On the non-food front, I'd HIGHLY recommend a visit to Deyrolle, the taxidermists on rue du Bac, not far from the intersection of blvd St-Germain and blvd Raspail. Our son was enthralled by running from room to room and being nose to nose with lions and tigers and bears, oh my!

      Would love for you to post your experiences, as we'll be heading back to Paris in early Sept...

      4 Replies
      1. re: Kelly

        Merci. We are a little torn as to what to do on Sunday. Right now we plan to head out to Versailles for the park and to see the fountain show, as we heard (and remember from years ago) that Sundays are dead in Paris. Yet I have read in the last few days that the Marais and Canal St Martin are pretty happening on Sundays now, plus it seems that the markets are good Sundays. Wondering if we should go to Versailles on Saturday instead and stay in town on Sunday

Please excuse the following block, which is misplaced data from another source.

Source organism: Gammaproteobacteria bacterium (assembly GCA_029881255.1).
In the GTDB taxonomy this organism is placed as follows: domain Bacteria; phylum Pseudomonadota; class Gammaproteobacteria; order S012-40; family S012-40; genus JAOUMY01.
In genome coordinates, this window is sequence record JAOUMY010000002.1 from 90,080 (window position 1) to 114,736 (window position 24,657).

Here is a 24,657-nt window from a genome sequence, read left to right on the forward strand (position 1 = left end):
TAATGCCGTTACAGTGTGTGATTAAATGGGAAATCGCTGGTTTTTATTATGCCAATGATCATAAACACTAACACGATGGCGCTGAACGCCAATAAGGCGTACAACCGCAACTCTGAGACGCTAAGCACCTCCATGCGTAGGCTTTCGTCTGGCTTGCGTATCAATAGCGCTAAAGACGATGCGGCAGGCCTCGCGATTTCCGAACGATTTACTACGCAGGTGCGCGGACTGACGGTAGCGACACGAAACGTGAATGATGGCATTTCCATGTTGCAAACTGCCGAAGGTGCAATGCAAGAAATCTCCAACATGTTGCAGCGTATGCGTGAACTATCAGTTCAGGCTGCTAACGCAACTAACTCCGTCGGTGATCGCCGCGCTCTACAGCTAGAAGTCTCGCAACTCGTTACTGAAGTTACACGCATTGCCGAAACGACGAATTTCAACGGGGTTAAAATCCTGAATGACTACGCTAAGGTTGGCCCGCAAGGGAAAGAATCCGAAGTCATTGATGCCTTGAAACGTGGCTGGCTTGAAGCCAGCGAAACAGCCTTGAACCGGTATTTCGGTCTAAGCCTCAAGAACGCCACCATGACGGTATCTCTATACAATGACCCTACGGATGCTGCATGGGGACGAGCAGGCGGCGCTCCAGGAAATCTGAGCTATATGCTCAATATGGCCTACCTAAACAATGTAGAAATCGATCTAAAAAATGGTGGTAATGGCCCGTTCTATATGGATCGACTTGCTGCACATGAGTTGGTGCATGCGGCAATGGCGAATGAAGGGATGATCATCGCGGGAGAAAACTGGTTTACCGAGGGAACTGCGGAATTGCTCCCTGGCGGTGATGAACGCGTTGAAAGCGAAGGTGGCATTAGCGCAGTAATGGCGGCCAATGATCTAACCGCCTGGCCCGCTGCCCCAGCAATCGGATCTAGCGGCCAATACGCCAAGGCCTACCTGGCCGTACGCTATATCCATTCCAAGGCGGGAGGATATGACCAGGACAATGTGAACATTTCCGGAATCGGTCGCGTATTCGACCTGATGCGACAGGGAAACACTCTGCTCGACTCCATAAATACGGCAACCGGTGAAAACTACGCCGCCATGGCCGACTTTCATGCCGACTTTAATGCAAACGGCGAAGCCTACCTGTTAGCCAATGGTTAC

Will definitely report back

        1. re: YosemiteSam

          Saturday is just as happening in the Marais and around the Canal St. Martin and everywhere else in central Paris. For Sunday trip to Versailles, pick up food at the Monge market in the morning and Kayser for bread, etc and head to St. Michel Metro Station for the RER. Couldn't be any easier.

          1. re: PBSF

            On the question of taking very young children to restaurants, do bear in mind that:
            (1) a good restaurant would have a market-driven short menu. If your child eats, say, only 3, 4 things that he recognizes, - which some children do, - he may not be ready yet for restauranting in Paris;
            (2) a typical meal in France in a good restaurant would take a longer time, as the French do emphasize the leisure factor in all forms of enjoyment. No young child - even the most angelic - likes to stay seated for 2 hours.